I do not disagree that there are horrible social injustices that drive women in other countries to choose adoption (deathly poverty, limitations on family size, the fact that an illegitimate child and its mother become complete social outcasts in some countries…).Here’s my complaint, though. If you are bothered by those injustices, focus your energy on FIXING them, not on destroying a system that is, at least, alleviating some of their effects on the next generation.
I am bothered when I see people repeatedly referring to those of us who adopt as using our “privilege” to strong-arm babies from those who don’t have as much “control.” Believe me, the four years of hell that I endured with infertility was no privilege. Neither were the effects it had on my marriage, my mental health, or my pocket book. As much as I (and many other couples) would like to eventually open our hearts and homes to those children who wait, the emotional fallout of infertility often leaves us unable to deal with the additional (severe) emotional ups and downs of dealing with the foster care system. And while many of the same women who rail against our privilege will complain bitterly any time they perceive a comment as somehow telling them they should get over the emotional turmoil caused by their experiences, well, those suffering the emotional fallout of infertility just need to “broaden their horizons” and “get perspective.” Ugh.
This post is long. The time is late. And I don’t know if I am effectively communicating my feelings. At this point, I hear my mother asking me (as she has in the past) “Why are you wasting your time–you won’t change these people’s minds.” And you know what? She is right about that. I know I won’t change the minds of the people who make these statements. It is the people who READ them that I’m concerned about.
So, why do I bother? I can sum it up in three words: Madalyn Murray O’Hair.
One of the quickest ways to get decent people to abandon their beliefs is to tell them that they have more power, and it’s not fair. Despite what an enormous section of our population believes, we are not a society of majority rule. It is the very vocal minorities (the squeaky wheels, if you will) that tend to shape policy. When I first started contemplating this, a month or so ago, I did a little research and read some things by Madalyn Murray O’Hair. She brought new meaning to the word “radical.” The vast majority of our country didn’t even come close to agreeing with her views. But she and her views forever changed the face of public education. And those changes didn’t just protect those who did not have Christian beliefs–it essentially muzzled those that did. It swung the pendulum too far in the other direction (effectively removing rights from the majority).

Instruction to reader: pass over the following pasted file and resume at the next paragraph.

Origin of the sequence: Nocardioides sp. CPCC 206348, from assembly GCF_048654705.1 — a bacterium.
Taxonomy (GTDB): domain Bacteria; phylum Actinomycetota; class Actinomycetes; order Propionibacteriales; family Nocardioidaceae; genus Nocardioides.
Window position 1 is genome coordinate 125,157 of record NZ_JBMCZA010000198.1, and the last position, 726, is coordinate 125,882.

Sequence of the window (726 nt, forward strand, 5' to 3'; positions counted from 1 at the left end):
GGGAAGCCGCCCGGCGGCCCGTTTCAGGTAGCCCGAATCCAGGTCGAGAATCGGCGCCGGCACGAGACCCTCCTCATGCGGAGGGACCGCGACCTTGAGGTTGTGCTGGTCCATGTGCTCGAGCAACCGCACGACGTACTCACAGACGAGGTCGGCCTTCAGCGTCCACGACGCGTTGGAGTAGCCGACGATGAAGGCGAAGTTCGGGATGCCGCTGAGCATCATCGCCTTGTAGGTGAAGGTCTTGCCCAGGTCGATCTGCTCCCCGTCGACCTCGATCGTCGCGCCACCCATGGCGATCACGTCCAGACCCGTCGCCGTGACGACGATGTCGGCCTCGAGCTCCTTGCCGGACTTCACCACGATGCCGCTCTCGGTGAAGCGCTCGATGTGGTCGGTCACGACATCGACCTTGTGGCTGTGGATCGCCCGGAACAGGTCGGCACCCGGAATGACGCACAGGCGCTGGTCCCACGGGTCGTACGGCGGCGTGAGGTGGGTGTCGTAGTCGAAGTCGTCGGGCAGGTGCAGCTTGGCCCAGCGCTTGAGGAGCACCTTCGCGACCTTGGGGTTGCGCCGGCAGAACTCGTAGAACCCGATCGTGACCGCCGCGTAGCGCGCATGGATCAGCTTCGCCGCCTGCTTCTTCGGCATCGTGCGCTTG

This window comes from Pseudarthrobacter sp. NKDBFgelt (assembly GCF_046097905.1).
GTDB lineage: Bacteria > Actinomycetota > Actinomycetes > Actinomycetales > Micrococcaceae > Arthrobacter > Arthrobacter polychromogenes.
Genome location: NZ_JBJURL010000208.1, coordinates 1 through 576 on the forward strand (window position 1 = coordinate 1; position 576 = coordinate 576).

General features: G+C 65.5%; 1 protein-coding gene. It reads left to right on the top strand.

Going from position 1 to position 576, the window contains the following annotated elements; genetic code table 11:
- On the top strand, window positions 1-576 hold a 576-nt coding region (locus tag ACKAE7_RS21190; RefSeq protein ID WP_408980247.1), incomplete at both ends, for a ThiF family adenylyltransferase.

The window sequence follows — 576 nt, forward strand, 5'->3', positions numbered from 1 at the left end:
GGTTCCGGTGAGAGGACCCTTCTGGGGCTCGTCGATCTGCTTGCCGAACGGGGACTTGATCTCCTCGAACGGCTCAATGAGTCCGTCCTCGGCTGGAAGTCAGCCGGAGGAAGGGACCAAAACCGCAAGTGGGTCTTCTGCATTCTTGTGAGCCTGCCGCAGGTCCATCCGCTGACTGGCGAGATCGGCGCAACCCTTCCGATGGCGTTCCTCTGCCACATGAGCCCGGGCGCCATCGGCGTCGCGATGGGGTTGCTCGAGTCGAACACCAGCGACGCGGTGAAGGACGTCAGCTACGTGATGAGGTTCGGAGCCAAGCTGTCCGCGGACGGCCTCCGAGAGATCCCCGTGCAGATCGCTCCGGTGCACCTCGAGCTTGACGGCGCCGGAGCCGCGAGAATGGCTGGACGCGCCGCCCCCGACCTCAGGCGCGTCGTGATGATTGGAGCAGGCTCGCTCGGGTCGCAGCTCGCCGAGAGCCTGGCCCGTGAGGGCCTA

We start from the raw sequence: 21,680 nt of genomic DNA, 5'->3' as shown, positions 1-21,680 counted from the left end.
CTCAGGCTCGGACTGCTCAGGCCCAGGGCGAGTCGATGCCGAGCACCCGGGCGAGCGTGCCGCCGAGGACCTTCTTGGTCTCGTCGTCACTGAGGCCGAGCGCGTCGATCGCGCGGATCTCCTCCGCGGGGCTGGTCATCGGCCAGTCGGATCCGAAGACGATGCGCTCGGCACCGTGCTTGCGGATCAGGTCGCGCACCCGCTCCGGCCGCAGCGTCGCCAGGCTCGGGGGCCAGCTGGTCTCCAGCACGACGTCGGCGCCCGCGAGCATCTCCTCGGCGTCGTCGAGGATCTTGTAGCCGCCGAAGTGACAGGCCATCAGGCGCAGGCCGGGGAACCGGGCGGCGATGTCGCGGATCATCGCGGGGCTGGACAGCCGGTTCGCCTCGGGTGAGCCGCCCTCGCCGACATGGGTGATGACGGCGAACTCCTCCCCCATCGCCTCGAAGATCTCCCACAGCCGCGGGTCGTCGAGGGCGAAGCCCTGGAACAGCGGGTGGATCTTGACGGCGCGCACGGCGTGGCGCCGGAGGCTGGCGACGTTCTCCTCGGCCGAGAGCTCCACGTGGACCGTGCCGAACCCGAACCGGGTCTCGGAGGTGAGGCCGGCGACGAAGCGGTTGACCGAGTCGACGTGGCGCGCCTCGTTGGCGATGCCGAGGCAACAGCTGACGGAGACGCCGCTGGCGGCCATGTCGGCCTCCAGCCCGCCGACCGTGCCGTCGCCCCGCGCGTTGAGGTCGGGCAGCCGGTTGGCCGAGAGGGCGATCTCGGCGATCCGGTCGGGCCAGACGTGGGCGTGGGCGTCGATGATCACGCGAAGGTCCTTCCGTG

That is my fear–that is why I respond. I see too many women being told that they lack perspective–that they can never even HAVE perspective, because they haven’t experienced childbirth. Their greatest insecurities are played on to convince them that they have done something wrong, something unfair. And I see too many of them who believe it. So I respond, and I hope that since I HAVE been in both situations–going through infertility and adoption, then experiencing pregnancies–that I might offset some of that guilt that is being thrust upon them.
And I hope that by doing what doesn’t seem to be politically correct, by disagreeing with these adoption “reformists,” that some of their frightening suggestions don’t eventually become policy. I do think that there is room for reform. But I think that reform should focus on the children being effected, and on protecting everyone involved–not just on making a certain segment feel good.
What more can I say? Squeak…squeak…squeak…